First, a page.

Too much of a good thing?

Can too much sustainable development be dangerous? Yes, according to this opinion piece. However, Brian Gongol’s argument would only make sense if we were all ‘back to the land’ hippies so it’s a pretty obvious straw man argument. The average proponent of sustainable development is more in touch with comparative advantage than Mr Gongol thinks.

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0 Responses to Too much of a good thing?

  1. Avatar Brian Gongol
    Brian Gongol says:

    If you’d like to share some examples of the use of comparative advantage in designing sustainable communities, I’d be happy to revise the article. In the (admittedly brief) time I spent doing the research I shared, my conclusion was that much of the sustainable-development movement is simply not aware of comparative advantage, and that the lack of awareness has the paradoxical result of leading to increased waste, which none of us want.

    The article was certainly not intended as a straw man argument; I’m quite interested in finding ways of more efficiently improving human standards of living while minimizing waste. The problem is that I’ve encountered lots of well-intentioned (but wrong) talk from self-identified environmentalists who seem much more interested in neo-Ludditism than in actually improving both the environment and human well-being.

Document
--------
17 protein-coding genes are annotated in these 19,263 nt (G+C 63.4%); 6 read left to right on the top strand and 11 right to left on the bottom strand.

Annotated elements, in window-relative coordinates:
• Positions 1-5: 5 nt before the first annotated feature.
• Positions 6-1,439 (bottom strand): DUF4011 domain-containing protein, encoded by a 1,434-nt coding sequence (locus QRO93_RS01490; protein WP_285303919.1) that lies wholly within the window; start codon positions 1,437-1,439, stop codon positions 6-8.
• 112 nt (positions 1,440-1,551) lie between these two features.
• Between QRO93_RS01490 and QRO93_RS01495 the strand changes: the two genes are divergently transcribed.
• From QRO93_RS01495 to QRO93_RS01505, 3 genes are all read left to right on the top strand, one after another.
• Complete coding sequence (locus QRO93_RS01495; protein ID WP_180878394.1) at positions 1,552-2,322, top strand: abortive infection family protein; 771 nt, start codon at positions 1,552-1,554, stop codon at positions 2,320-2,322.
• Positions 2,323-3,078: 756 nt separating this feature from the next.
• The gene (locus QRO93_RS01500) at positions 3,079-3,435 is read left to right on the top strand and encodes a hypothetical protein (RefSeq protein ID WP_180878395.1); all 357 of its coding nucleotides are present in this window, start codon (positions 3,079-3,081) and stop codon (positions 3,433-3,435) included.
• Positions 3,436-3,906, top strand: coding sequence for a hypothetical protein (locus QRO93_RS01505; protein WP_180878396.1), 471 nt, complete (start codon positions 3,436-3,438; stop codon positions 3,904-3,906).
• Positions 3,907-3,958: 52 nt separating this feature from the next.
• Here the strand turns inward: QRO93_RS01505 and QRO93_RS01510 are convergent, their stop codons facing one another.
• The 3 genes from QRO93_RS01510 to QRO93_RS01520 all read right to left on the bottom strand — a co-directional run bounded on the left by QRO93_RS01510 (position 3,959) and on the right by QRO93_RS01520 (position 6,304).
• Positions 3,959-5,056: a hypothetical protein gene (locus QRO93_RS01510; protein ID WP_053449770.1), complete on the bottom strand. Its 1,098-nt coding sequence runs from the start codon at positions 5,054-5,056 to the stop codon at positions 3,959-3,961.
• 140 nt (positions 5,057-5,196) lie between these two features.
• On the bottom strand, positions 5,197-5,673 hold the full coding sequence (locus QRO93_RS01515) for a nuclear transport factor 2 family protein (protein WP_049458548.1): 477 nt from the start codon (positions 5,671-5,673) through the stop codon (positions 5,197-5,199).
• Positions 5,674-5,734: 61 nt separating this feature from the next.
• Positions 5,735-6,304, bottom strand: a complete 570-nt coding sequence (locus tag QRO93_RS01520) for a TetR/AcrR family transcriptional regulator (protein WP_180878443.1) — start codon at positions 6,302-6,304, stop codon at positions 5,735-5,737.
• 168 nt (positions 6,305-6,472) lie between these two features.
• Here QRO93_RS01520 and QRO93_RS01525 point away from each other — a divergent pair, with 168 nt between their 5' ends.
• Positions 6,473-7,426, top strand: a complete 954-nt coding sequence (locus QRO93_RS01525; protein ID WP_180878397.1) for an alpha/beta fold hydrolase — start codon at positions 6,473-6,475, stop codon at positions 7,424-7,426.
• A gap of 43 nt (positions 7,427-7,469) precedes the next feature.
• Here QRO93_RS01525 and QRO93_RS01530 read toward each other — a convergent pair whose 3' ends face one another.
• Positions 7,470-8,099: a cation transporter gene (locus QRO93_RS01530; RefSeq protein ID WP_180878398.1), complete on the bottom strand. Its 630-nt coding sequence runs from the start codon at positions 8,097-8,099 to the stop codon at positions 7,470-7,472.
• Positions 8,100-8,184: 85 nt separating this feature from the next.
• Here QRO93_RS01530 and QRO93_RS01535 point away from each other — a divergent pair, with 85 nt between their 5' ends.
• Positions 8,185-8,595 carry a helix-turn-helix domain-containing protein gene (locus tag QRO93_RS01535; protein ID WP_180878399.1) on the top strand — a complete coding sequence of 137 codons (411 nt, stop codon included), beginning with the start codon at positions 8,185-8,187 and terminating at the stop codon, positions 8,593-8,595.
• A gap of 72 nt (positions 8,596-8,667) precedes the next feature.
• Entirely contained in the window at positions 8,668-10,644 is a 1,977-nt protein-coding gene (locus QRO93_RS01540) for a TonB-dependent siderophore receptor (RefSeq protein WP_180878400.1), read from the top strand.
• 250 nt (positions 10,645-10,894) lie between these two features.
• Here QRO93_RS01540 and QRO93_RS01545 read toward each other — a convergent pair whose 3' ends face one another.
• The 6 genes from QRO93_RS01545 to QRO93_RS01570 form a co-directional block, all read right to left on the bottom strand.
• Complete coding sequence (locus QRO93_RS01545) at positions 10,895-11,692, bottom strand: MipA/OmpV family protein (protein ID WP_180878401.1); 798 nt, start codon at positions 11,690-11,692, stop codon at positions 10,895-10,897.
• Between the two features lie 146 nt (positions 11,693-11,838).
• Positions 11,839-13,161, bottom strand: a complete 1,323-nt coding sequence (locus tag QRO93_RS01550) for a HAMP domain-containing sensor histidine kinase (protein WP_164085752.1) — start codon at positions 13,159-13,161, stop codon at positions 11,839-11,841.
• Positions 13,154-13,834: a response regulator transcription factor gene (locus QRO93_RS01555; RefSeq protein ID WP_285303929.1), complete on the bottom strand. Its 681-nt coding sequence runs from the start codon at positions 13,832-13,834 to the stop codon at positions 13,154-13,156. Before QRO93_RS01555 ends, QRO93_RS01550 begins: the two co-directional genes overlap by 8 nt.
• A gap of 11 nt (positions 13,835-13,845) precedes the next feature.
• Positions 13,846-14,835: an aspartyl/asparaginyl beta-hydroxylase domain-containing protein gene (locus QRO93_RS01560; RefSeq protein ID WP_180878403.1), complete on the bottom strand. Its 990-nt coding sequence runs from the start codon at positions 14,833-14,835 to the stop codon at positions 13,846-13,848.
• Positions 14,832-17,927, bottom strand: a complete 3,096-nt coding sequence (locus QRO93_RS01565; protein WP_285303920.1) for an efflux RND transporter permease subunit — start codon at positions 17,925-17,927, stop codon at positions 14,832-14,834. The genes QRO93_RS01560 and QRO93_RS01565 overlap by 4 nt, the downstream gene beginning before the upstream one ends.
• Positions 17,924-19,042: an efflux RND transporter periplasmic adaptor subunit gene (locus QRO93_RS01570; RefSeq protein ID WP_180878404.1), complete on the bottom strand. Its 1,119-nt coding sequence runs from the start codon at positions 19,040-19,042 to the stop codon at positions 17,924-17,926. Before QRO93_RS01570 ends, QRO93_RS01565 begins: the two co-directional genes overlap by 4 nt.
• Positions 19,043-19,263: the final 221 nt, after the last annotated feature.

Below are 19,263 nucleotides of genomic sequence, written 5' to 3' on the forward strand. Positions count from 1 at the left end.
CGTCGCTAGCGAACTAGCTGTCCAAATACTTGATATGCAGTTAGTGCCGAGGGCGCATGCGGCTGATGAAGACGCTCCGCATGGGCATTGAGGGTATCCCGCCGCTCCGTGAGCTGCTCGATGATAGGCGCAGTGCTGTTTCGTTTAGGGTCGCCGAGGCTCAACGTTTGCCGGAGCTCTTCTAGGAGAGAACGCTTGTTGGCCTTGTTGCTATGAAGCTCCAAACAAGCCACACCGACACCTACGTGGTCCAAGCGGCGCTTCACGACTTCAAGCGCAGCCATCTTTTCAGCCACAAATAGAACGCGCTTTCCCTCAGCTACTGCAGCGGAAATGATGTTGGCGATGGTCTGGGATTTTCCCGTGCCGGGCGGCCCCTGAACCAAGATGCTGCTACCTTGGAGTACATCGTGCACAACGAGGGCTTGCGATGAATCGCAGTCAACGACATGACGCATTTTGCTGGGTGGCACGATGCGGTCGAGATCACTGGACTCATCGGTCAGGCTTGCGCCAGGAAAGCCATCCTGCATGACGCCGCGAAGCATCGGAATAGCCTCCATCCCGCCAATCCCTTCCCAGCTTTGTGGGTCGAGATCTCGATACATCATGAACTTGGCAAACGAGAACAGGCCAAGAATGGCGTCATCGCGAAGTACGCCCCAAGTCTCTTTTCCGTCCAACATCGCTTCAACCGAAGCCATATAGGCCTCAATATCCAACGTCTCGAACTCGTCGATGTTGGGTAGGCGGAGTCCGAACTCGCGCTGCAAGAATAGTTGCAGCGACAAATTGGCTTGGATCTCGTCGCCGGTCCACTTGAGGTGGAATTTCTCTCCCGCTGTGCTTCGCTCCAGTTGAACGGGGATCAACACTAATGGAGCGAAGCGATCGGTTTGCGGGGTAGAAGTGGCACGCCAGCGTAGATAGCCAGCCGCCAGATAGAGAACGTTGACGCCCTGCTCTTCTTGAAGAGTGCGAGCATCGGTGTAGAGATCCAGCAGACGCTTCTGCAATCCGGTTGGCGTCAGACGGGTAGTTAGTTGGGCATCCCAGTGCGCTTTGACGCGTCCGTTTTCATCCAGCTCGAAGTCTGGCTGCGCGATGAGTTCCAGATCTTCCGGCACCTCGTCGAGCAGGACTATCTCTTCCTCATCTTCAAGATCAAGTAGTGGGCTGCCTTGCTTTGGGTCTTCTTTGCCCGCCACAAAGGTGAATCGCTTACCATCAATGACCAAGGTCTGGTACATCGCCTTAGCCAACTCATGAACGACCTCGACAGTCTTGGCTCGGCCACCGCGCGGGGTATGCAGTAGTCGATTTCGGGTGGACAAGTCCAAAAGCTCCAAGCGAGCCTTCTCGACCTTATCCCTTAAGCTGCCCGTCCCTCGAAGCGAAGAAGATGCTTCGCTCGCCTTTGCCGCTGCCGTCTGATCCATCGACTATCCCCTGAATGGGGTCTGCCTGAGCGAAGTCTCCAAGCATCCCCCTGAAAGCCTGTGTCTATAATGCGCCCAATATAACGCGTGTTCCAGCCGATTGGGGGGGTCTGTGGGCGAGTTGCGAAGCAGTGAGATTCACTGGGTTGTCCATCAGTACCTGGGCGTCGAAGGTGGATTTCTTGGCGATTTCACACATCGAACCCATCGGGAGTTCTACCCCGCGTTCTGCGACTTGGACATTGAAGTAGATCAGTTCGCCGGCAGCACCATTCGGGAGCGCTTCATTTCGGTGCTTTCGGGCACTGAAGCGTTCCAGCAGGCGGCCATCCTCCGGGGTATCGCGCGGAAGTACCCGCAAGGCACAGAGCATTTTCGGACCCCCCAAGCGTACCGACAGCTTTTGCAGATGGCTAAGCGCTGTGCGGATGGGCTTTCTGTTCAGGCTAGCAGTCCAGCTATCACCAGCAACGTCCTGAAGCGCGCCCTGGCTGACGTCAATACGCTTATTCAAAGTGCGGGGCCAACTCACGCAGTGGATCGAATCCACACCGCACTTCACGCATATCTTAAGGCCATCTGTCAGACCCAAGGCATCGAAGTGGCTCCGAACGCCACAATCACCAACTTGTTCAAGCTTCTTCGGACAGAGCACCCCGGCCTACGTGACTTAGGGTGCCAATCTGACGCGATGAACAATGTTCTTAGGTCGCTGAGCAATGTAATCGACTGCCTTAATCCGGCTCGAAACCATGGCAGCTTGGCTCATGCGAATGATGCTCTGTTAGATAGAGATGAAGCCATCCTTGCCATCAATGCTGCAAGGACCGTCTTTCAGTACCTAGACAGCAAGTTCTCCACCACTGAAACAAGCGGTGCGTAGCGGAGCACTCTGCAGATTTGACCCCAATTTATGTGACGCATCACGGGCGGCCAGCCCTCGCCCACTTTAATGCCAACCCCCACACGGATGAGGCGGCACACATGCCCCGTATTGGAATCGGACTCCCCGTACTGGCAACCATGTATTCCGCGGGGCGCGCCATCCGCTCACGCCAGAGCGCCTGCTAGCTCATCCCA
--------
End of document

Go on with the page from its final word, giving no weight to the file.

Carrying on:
Again, I’d be delighted if you would share more specific counter-arguments to help make it a better article.

  2. My main problem with the piece was that it read as an indictment of all sustainable development but only looked at the extreme end of it. I suggest you read more of this blog, and those linked to in the side column, to get a better idea of what the majority of us are trying to achieve.

    I’d never heard of comparative advantage until I read your article, but I’ve been practising it for years. As a simple example I start a new job next week. It’s only a mile away, so I’ll be walking. I’ll get there quicker than I would by car or bus and I’ll get exercise. Most people would see a rise in their efficiency if they reassessed their daily trip to work. A bike should be seriously considered for anything less than a ten mile commute. In most cities it’s faster. On a personal level it saves the cost of petrol and gym membership (why pay to waste another hour when you’re getting the exercise by saving time getting to work?) On a grander scale you’re producing less pollution not just by not running your vehicle but by allowing other vehicles to flow more freely and efficiently.

    The sort of community you wrote about will always remain a fringe thing. As such your argument holds no water. The commune members are utilising their energy in the way that best suits them and because they are self sufficient they are not costing society as a whole anything. The aim of mainstream sustainable development advocates is to day to day costs for energy etc. lower through greater efficiency. If the running costs of your life are lower then you can make better use of your time, be it to earn more money, spend more time with your family or work toward that thing you are best suited to.